With the cliff edge of an unclear, potentially “hard” Brexit coming up fast, there’s a great deal of talk going on about how businesses are going to cope. Rumours are even flying over some pretty large players rage-quitting the UK altogether in the face of No Deal, pulling their headquarters and workforces out of the country to minimise the damage.
Obviously, if it all plays out like that, it wouldn’t be great news for the UK economy overall. The country’s forceful push toward becoming industry leaders in many highly competitive fields could be severely blunted, for one thing. Our reputation as one of the greatest places in the world to innovate is a critical one, and it’d be incredibly damaging to lose that.
However the Brexit cards fall, though, the UK remains strongly committed to keeping innovation at the forefront of thinking and planning throughout the whole economy. The Research and Development Tax Credits scheme is still the largest and most generous incentive and reward system of its kind. Businesses shifting away from the UK will struggle to find anything like it overseas, and nothing about our upcoming departure from the EU puts a serious dent in it. What must change, however, is the number of businesses that are getting the full benefits of the scheme, because right now there are still far too many losing out.
When Boris Johnson gave his inaugural speech as Prime Minister, he made a commitment to pushing even harder to place innovation at the heart of UK business. In his own words, “We will begin right away on working to change the tax rules to provide extra incentives to invest in capital and research.”
According to HMRC’s latest published statistics, that message is getting through more clearly than ever. While there’s still a lot of work to be done in getting innovative UK businesses the R&D Tax Credits their work entitles them to, the figures are definitely on the rise. The number of SME businesses making R&D Tax Credits claims, for example, has more than doubled since 2013. Meanwhile, an impressive 5,900 claims were made under the RDEC scheme, which in itself represents an increase of 185% over the statistics when RDEC was first launched.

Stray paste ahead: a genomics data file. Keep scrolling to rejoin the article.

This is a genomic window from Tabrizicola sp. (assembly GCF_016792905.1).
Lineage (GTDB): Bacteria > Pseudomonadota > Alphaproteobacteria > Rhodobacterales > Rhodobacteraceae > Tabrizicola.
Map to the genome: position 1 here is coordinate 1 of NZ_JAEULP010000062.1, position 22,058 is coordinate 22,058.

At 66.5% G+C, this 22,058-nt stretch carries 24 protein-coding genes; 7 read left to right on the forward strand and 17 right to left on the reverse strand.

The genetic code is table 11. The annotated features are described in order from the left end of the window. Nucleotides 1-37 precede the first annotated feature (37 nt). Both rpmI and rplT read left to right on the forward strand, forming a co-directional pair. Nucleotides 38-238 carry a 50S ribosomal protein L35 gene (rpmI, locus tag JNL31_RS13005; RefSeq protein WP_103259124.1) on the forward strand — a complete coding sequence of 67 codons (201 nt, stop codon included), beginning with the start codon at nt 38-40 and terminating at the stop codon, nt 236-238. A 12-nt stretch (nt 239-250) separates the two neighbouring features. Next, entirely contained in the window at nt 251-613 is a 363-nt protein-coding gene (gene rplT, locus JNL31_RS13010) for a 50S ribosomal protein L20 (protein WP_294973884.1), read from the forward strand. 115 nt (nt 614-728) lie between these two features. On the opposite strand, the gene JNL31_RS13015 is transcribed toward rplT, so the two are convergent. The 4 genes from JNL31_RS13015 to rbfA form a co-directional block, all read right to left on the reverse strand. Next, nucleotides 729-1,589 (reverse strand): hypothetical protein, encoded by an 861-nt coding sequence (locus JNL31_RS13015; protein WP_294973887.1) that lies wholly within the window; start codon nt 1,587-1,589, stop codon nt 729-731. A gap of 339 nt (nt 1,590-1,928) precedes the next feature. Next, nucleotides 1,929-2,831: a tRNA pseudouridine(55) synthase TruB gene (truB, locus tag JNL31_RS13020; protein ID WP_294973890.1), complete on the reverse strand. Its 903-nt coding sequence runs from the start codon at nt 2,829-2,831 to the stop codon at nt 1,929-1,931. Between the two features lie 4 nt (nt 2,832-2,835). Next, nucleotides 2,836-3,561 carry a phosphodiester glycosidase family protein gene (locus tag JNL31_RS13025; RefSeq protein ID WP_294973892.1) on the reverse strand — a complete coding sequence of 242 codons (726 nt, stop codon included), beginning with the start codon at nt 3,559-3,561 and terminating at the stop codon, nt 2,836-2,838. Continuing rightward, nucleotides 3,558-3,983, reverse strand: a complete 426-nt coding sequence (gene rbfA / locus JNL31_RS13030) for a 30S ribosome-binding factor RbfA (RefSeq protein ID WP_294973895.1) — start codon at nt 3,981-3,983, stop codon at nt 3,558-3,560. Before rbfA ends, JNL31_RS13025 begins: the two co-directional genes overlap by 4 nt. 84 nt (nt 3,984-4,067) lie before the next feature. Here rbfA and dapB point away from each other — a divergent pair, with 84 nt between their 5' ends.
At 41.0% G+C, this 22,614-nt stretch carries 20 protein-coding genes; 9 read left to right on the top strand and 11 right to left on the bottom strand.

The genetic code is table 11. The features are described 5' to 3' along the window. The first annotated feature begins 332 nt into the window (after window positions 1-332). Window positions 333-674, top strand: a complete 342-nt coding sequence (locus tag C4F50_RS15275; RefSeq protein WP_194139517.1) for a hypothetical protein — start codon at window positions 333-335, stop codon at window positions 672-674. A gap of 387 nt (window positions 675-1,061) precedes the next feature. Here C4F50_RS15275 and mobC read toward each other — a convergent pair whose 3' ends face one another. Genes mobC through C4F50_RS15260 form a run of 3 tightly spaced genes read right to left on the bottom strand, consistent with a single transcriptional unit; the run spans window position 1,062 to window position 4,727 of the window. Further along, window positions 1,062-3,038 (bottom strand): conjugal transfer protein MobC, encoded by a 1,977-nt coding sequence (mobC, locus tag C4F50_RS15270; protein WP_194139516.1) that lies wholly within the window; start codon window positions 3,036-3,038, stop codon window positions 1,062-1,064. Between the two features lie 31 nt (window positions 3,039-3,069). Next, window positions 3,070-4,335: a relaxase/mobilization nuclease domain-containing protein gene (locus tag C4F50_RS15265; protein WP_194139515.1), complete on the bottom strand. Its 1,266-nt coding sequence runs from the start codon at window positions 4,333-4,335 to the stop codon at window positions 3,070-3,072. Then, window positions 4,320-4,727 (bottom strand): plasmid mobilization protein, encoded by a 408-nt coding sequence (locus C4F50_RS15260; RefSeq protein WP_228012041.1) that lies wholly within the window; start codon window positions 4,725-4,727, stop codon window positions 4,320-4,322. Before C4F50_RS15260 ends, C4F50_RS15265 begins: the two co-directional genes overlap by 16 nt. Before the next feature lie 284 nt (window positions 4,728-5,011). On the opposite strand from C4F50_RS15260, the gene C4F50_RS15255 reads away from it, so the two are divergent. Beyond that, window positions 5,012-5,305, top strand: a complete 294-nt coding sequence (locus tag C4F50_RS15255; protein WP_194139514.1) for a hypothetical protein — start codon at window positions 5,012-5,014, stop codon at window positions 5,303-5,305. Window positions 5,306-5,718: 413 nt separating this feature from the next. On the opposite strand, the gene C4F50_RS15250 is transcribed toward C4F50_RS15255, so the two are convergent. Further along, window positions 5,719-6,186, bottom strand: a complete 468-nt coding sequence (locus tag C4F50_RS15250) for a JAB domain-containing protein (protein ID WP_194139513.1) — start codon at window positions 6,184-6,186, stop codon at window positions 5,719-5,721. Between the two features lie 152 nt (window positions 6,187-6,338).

Comparing the two schemes on paper, at first glance RDEC tends to look a lot less generous. However, you’re not really comparing apples with apples there. When you look at the actual numbers, you see some pretty striking things. The average RDEC scheme in 2016/17 came to a massive £272,881. By comparison, the average SME claim was around £64,000 – still very respectable, but definitely underlining the fact that you need to know exactly what you qualify for to get the most from R&D Tax Credits.
As the Brexit gears grind ever onward, RIFT will continue working with innovative businesses across the UK, raising awareness of R&D tax relief and maximising its benefits. Innovation is essential in every sector and to all sizes of business. It’s about cutting risk and boosting returns, and RIFT will keep fighting to make sure you always get the credit you deserve.